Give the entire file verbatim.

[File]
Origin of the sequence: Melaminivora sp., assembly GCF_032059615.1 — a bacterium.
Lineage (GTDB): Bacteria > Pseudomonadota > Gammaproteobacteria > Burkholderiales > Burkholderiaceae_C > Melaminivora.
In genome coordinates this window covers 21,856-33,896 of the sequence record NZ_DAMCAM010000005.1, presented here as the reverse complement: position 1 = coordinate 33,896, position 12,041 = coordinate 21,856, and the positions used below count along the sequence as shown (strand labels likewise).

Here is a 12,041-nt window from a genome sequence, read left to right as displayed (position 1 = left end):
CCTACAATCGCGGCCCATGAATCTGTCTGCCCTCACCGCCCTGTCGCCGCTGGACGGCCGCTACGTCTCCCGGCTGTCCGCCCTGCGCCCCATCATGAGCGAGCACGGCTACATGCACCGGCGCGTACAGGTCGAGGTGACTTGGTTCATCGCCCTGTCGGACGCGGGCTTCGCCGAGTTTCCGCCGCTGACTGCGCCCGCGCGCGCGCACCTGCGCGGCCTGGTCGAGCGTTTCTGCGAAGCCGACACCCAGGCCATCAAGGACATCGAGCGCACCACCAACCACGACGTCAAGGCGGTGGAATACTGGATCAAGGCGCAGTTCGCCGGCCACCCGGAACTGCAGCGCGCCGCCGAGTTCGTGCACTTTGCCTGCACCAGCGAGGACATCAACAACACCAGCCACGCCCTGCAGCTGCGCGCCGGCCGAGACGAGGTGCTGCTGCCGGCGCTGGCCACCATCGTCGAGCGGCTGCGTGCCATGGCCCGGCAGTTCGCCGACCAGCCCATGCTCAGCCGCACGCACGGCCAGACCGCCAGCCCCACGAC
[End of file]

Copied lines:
Origin of the sequence: Melaminivora sp., assembly GCF_032059615.1 — a bacterium.
Lineage (GTDB): Bacteria > Pseudomonadota > Gammaproteobacteria > Burkholderiales > Burkholderiaceae_C > Melaminivora.
In genome coordinates this window covers 21,856-33,896 of the sequence record NZ_DAMCAM010000005.1, presented here as the reverse complement: position 1 = coordinate 33,896, position 12,041 = coordinate 21,856, and the positions used below count along the sequence as shown (strand labels likewise).

Here is a 12,041-nt window from a genome sequence, read left to right as displayed (position 1 = left end):
CCTACAATCGCGGCCCATGAATCTGTCTGCCCTCACCGCCCTGTCGCCGCTGGACGGCCGCTACGTCTCCCGGCTGTCCGCCCTGCGCCCCATCATGAGCGAGCACGGCTACATGCACCGGCGCGTACAGGTCGAGGTGACTTGGTTCATCGCCCTGTCGGACGCGGGCTTCGCCGAGTTTCCGCCGCTGACTGCGCCCGCGCGCGCGCACCTGCGCGGCCTGGTCGAGCGTTTCTGCGAAGCCGACACCCAGGCCATCAAGGACATCGAGCGCACCACCAACCACGACGTCAAGGCGGTGGAATACTGGATCAAGGCGCAGTTCGCCGGCCACCCGGAACTGCAGCGCGCCGCCGAGTTCGTGCACTTTGCCTGCACCAGCGAGGACATCAACAACACCAGCCACGCCCTGCAGCTGCGCGCCGGCCGAGACGAGGTGCTGCTGCCGGCGCTGGCCACCATCGTCGAGCGGCTGCGTGCCATGGCCCGGCAGTTCGCCGACCAGCCCATGCTCAGCCGCACGCACGGCCAGACCGCCAGCCCCACGAC